I have recently been thinking about possible approaches to a postcolonial photography in the current geological era of the
Anthropocene. One approach I started to explore is the idea of a stained or dark pastoral.
Another possible approach is an eco-photography. The photo below is of a wetland in the Overland Corner Reserve that is adjacent to the River Murray in South Australia. The background to this approach is the environmental destruction carried out over generations by the settler colonists seeking to anglicize a country. Their view was that nature was an adversary to be subjugated and that this was a country to loot — a view that still around today with the multinational mining companies. Dried out wetlands are the scar of this landscape destruction:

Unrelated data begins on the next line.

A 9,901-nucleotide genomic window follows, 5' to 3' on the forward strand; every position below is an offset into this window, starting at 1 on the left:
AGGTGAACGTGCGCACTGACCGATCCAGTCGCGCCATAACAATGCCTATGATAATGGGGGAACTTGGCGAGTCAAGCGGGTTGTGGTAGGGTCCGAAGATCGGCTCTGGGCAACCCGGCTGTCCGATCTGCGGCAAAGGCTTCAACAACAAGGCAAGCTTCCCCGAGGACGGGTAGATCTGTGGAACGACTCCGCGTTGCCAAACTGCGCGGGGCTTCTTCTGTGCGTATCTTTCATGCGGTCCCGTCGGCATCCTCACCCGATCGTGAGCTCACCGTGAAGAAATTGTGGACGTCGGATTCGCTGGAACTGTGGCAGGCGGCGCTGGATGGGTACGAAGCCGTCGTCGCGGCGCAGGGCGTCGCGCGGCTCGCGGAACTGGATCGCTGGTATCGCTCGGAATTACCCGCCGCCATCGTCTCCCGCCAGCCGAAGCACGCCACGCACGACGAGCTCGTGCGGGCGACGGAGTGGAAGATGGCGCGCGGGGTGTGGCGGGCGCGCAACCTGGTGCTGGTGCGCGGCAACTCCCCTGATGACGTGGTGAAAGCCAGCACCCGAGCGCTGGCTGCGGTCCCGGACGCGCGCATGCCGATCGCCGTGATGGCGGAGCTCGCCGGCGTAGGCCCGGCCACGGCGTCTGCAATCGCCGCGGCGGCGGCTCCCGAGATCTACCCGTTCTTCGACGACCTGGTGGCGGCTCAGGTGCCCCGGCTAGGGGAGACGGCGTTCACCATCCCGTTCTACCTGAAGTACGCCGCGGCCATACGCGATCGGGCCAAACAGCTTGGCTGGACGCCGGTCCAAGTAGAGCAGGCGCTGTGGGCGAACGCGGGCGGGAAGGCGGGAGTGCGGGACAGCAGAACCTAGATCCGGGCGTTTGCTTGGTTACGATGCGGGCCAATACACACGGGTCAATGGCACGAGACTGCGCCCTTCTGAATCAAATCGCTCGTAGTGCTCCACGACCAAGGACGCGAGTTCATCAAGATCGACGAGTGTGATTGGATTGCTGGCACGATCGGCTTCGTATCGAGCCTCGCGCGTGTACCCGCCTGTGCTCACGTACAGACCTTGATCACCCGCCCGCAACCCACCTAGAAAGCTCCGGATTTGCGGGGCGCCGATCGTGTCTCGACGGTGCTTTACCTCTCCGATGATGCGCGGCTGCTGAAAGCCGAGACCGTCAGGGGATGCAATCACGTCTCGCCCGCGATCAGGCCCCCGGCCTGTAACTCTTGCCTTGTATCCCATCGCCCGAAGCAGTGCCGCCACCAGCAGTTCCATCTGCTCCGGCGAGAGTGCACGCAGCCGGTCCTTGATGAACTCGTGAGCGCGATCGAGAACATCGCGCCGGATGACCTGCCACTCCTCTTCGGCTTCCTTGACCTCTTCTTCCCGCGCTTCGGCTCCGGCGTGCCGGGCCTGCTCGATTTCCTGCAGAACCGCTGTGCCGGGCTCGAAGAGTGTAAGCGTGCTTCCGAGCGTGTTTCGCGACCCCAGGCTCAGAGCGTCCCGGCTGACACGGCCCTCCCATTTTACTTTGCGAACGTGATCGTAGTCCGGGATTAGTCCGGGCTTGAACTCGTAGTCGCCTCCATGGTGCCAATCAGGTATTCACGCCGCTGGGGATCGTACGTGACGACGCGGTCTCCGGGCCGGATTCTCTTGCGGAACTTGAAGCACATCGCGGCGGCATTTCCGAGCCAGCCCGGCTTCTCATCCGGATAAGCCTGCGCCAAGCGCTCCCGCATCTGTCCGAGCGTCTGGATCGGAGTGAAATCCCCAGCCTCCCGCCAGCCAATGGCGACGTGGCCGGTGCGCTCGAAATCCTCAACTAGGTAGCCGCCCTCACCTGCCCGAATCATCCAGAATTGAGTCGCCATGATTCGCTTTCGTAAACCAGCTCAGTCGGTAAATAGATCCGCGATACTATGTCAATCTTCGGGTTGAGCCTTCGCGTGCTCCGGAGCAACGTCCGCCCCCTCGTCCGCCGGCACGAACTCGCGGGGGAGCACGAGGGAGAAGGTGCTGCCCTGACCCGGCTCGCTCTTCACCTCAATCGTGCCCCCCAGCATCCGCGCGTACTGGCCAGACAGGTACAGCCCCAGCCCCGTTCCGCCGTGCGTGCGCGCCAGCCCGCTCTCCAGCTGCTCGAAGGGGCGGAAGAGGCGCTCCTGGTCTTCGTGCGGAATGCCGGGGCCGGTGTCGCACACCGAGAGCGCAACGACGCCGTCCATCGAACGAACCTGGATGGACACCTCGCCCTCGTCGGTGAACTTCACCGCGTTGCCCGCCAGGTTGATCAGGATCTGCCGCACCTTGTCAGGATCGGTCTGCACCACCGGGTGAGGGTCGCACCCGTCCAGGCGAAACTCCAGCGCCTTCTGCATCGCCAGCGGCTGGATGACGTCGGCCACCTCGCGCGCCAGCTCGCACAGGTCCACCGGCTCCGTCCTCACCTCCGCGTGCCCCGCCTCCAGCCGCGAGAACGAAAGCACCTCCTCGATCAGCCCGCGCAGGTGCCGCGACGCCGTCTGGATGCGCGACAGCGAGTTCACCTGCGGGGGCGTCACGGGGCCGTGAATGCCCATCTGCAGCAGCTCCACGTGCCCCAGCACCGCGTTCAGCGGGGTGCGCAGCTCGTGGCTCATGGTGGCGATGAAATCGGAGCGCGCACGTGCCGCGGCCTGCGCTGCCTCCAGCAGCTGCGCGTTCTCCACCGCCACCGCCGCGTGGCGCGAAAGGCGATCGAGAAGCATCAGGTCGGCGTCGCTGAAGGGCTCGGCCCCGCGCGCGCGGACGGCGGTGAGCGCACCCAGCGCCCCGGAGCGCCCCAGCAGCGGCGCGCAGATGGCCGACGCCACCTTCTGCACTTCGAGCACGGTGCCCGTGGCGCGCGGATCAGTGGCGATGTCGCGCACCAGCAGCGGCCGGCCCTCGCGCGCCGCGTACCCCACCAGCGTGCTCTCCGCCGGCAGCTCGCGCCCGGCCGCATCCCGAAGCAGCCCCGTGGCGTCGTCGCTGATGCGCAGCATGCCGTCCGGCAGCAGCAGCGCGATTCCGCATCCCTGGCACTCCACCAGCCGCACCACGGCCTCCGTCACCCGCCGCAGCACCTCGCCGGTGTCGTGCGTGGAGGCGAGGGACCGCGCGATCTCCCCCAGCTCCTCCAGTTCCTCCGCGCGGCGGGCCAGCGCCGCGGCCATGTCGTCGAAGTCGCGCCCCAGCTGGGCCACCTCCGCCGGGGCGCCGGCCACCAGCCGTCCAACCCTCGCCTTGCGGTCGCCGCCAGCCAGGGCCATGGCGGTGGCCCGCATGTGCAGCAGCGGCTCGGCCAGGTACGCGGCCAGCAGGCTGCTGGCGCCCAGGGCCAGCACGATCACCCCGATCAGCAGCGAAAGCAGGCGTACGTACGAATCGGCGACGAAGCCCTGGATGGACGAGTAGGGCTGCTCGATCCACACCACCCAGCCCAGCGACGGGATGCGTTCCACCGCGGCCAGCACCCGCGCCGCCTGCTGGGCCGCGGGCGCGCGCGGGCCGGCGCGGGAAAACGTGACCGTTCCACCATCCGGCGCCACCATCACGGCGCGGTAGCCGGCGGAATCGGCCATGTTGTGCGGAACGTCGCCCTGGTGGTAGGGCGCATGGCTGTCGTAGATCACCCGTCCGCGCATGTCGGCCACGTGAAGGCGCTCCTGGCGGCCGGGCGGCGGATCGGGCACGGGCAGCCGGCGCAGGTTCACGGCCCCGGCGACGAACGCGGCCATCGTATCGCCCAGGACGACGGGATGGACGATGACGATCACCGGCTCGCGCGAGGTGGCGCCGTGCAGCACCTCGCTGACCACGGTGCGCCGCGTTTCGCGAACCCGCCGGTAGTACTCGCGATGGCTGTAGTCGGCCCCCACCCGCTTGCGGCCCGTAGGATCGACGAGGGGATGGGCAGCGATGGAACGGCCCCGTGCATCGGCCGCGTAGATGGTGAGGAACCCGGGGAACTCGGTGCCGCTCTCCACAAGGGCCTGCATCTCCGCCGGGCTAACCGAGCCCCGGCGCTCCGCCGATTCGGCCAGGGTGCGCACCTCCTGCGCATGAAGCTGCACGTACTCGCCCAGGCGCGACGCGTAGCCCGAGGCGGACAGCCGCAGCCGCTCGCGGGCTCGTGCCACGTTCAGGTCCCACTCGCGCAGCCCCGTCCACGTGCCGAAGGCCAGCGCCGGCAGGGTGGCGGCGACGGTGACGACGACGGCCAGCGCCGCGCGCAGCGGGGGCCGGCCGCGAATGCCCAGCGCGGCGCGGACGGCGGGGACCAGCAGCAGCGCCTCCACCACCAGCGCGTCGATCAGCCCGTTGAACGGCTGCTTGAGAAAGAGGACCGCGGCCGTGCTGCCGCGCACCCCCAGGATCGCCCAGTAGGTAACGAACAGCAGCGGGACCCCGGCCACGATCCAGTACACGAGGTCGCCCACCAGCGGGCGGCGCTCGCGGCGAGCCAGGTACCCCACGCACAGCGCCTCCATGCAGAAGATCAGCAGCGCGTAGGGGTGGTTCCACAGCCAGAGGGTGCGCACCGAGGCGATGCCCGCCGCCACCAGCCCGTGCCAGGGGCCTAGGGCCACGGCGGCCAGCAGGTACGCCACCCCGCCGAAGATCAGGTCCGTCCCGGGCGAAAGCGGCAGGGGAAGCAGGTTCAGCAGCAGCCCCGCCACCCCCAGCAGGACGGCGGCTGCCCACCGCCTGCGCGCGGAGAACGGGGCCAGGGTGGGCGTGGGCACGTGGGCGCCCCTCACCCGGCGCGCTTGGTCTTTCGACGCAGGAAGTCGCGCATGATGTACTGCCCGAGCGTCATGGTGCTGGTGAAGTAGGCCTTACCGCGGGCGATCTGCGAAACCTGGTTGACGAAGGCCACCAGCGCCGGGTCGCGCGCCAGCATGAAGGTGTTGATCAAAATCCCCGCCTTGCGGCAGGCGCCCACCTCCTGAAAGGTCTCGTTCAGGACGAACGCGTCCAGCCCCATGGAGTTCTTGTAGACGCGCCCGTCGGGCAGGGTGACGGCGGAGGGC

On this roadtrip I was starting to look for and trace the overland route that had been used by the overlanders to bring stock to South Australia from Sydney in the early 1840s. I was starting to explore the Riverland region around Lake Bonney, connecting the route to known massacre sites. Then Covid happened and the momentum was lost.
Both of these photographic approaches are a critical perspective on the landscape tradition in Australia insofar as they start to trace and explore the negative consequences of colonial settlement on the country.